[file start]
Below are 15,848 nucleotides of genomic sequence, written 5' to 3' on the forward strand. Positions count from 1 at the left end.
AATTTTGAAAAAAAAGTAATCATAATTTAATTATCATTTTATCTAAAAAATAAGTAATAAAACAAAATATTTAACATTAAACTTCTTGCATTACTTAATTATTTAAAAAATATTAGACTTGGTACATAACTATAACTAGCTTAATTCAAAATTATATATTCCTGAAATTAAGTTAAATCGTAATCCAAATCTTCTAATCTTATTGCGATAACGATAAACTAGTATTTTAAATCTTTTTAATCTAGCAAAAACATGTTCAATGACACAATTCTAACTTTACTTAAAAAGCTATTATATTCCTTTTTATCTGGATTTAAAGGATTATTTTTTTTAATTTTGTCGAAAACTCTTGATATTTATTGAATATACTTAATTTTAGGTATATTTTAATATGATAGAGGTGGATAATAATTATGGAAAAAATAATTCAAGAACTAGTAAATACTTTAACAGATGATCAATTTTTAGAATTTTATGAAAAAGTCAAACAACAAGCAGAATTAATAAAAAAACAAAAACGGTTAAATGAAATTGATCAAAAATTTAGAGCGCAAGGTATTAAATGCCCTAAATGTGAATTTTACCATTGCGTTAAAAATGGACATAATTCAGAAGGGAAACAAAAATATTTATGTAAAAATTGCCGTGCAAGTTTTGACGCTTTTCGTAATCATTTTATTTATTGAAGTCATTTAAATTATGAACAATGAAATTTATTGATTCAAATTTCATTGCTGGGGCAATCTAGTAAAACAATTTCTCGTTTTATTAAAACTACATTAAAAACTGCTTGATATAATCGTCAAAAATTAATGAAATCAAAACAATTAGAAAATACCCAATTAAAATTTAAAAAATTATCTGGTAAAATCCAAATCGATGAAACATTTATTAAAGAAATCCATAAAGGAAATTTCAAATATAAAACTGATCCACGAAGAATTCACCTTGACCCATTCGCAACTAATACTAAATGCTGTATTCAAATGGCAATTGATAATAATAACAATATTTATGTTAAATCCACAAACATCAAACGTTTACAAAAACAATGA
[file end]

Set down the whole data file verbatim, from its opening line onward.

Below are 15,848 nucleotides of genomic sequence, written 5' to 3' on the forward strand. Positions count from 1 at the left end.
AATTTTGAAAAAAAAGTAATCATAATTTAATTATCATTTTATCTAAAAAATAAGTAATAAAACAAAATATTTAACATTAAACTTCTTGCATTACTTAATTATTTAAAAAATATTAGACTTGGTACATAACTATAACTAGCTTAATTCAAAATTATATATTCCTGAAATTAAGTTAAATCGTAATCCAAATCTTCTAATCTTATTGCGATAACGATAAACTAGTATTTTAAATCTTTTTAATCTAGCAAAAACATGTTCAATGACACAATTCTAACTTTACTTAAAAAGCTATTATATTCCTTTTTATCTGGATTTAAAGGATTATTTTTTTTAATTTTGTCGAAAACTCTTGATATTTATTGAATATACTTAATTTTAGGTATATTTTAATATGATAGAGGTGGATAATAATTATGGAAAAAATAATTCAAGAACTAGTAAATACTTTAACAGATGATCAATTTTTAGAATTTTATGAAAAAGTCAAACAACAAGCAGAATTAATAAAAAAACAAAAACGGTTAAATGAAATTGATCAAAAATTTAGAGCGCAAGGTATTAAATGCCCTAAATGTGAATTTTACCATTGCGTTAAAAATGGACATAATTCAGAAGGGAAACAAAAATATTTATGTAAAAATTGCCGTGCAAGTTTTGACGCTTTTCGTAATCATTTTATTTATTGAAGTCATTTAAATTATGAACAATGAAATTTATTGATTCAAATTTCATTGCTGGGGCAATCTAGTAAAACAATTTCTCGTTTTATTAAAACTACATTAAAAACTGCTTGATATAATCGTCAAAAATTAATGAAATCAAAACAATTAGAAAATACCCAATTAAAATTTAAAAAATTATCTGGTAAAATCCAAATCGATGAAACATTTATTAAAGAAATCCATAAAGGAAATTTCAAATATAAAACTGATCCACGAAGAATTCACCTTGACCCATTCGCAACTAATACTAAATGCTGTATTCAAATGGCAATTGATAATAATAACAATATTTATGTTAAATCCACAAACATCAAACGTTTACAAAAACAATGA